Crushed to Death by Red Tape

The Antiplanner’s friend, Ann Brower, barely survived last February’s earthquake in Christchurch when a building fell on her bus, killing the driver and seven other passengers as well as four pedestrians. Now it turns out that the building had been known to be unsafe for nearly 30 years. The owner wanted to demolish it but couldn’t because the city considered it a “heritage building” and any work on it had to tramp through mountains of red tape.

Brower testified before a Royal Commission last week, and noted in a radio interview that numerous experts considered the building unsafe.

The city, of course, denies that red tape was a problem even though it can take six months to obtain consent to demolish or modify a building that the city has declared to be historic. Moreover, despite continuing earthquakes in Christchurch, historic preservationists moan that historic buildings are “losing the battle against the bulldozers.”

Brower pointed out that the New Zealand parliament had actually given the city the power to accelerate the process of approving demolitions, but the city considered such authority “draconian” and rarely if ever used it. City officials were obviously hoping that, if they stalled long enough, the owner would repair the building instead of tear it down.

The problem is not red tape but the core notion that the government has the right to tell people what they can do with their property based on some subjective notion of what is “historic.” If people want to protect historic properties, they should privately buy them. The government’s role, if it has one, should be limited to protecting public safety; in this case, instead of delaying demolition, it should have ordered demolition if the owner did not make the building safe by a certain deadline. Even then, the government should take such actions only in extraordinary circumstances, such as when a building poses a clear and present danger to people who are not the owners.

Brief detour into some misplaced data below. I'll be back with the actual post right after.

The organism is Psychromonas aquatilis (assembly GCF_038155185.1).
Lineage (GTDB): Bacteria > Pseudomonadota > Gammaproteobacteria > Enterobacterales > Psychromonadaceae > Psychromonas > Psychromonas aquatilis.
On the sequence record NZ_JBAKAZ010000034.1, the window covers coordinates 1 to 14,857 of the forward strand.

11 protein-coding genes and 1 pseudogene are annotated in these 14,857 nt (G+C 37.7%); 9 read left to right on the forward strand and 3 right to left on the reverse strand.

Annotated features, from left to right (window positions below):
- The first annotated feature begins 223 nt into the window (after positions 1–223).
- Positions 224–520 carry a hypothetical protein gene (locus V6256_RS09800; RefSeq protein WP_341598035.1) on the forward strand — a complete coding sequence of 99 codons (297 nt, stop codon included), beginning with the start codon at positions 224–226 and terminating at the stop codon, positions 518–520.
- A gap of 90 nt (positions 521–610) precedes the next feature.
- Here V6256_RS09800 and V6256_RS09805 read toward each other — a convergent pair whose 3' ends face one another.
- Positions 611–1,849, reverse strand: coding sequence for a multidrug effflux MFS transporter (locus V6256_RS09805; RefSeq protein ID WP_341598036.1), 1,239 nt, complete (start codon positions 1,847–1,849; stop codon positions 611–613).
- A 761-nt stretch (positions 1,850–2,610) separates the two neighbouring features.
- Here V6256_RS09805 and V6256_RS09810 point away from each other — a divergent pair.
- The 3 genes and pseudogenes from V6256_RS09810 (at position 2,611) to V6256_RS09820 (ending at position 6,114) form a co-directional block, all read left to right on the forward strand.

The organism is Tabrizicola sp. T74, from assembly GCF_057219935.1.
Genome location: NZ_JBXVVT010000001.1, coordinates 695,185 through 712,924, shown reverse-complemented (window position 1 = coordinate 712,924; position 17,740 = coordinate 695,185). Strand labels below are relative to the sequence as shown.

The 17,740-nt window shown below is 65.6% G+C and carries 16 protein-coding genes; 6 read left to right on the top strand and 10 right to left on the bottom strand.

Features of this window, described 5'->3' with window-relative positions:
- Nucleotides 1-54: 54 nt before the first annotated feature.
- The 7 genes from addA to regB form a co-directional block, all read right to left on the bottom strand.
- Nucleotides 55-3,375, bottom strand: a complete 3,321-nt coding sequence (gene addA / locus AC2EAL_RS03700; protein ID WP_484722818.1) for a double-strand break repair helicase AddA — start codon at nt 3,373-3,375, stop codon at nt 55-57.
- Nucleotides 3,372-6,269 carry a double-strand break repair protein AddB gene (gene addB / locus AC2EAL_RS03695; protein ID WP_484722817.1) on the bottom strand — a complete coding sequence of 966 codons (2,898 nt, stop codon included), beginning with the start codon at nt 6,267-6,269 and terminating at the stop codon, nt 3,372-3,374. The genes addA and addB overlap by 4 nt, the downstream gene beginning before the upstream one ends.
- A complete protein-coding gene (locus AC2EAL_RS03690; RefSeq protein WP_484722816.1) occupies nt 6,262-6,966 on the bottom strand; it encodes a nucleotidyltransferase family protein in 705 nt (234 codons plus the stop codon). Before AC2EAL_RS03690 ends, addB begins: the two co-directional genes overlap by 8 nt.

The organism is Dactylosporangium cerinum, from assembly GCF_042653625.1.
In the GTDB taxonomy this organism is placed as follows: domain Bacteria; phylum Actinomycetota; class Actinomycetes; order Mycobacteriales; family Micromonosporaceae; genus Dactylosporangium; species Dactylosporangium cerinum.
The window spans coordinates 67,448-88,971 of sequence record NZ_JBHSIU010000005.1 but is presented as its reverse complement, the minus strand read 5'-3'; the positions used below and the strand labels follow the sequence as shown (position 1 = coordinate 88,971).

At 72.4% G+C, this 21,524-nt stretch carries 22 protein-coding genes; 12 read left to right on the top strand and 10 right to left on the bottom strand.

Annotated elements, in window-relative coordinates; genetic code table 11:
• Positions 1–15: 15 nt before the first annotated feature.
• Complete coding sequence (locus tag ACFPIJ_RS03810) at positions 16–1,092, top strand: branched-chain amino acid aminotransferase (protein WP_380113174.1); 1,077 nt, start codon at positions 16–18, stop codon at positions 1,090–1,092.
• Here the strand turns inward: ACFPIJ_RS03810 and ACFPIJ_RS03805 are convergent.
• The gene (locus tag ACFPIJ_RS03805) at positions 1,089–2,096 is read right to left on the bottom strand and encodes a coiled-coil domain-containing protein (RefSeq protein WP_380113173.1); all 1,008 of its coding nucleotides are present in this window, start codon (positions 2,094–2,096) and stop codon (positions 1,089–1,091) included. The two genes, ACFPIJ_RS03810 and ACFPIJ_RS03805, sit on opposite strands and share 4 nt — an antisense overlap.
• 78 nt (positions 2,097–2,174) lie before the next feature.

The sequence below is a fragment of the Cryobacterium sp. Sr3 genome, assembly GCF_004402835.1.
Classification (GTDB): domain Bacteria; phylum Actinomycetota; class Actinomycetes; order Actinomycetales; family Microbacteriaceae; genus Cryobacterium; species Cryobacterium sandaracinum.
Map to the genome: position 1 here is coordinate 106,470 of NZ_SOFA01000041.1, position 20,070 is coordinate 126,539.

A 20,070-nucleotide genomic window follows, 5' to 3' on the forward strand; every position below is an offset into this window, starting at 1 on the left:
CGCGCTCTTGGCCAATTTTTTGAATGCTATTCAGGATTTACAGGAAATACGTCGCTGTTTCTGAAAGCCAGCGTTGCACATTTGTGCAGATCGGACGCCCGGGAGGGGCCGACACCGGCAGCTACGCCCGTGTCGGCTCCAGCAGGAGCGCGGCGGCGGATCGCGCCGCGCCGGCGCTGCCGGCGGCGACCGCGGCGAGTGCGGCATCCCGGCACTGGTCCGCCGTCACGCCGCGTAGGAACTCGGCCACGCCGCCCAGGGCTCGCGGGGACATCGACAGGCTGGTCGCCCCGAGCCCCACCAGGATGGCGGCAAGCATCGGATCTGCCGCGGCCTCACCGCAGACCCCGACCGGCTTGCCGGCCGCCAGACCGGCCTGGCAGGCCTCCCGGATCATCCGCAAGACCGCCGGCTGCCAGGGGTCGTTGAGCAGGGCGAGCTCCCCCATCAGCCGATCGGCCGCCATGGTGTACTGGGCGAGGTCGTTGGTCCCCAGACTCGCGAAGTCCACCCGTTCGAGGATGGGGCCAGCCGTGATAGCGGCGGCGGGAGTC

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38 thoughts on “Crushed to Death by Red Tape

  1. the highwayman

    The Autoplanner; The problem is not red tape but the core notion that the government has the right to tell people what they can do with their property based on some subjective notion

    THWM: Henry David Thoreau spoke about the need for towns setting aside land for parks/conservation over 150 years ago.

    Also what’s your property now, won’t be your property forever.

  2. LazyReader

    If the government wanted the building to remain, why didn’t they go to such lengths to keep the building stable. I wanna see what it looked like before collapse. What if for instance the Chrysler building had to be demolished to save people if it was structurally unsound (although it was built with excellent standards). Ultimately the debate consists of whether or not more historic properties should be privately managed so the government doesn’t have to. After all famous mansions like the Breakers are historic and privately owned. In Mount Vernon, some entrepreneurs are reestablishing the making of George Washington whiskey or apple brandy (hard apple cider, 3-6 percent alcohol by volume) to sell and compensate for the costs of upkeep for the estate. If we can turn historic properties into profitable ventures we wont require extra taxpayer dollars.

  3. Jardinero1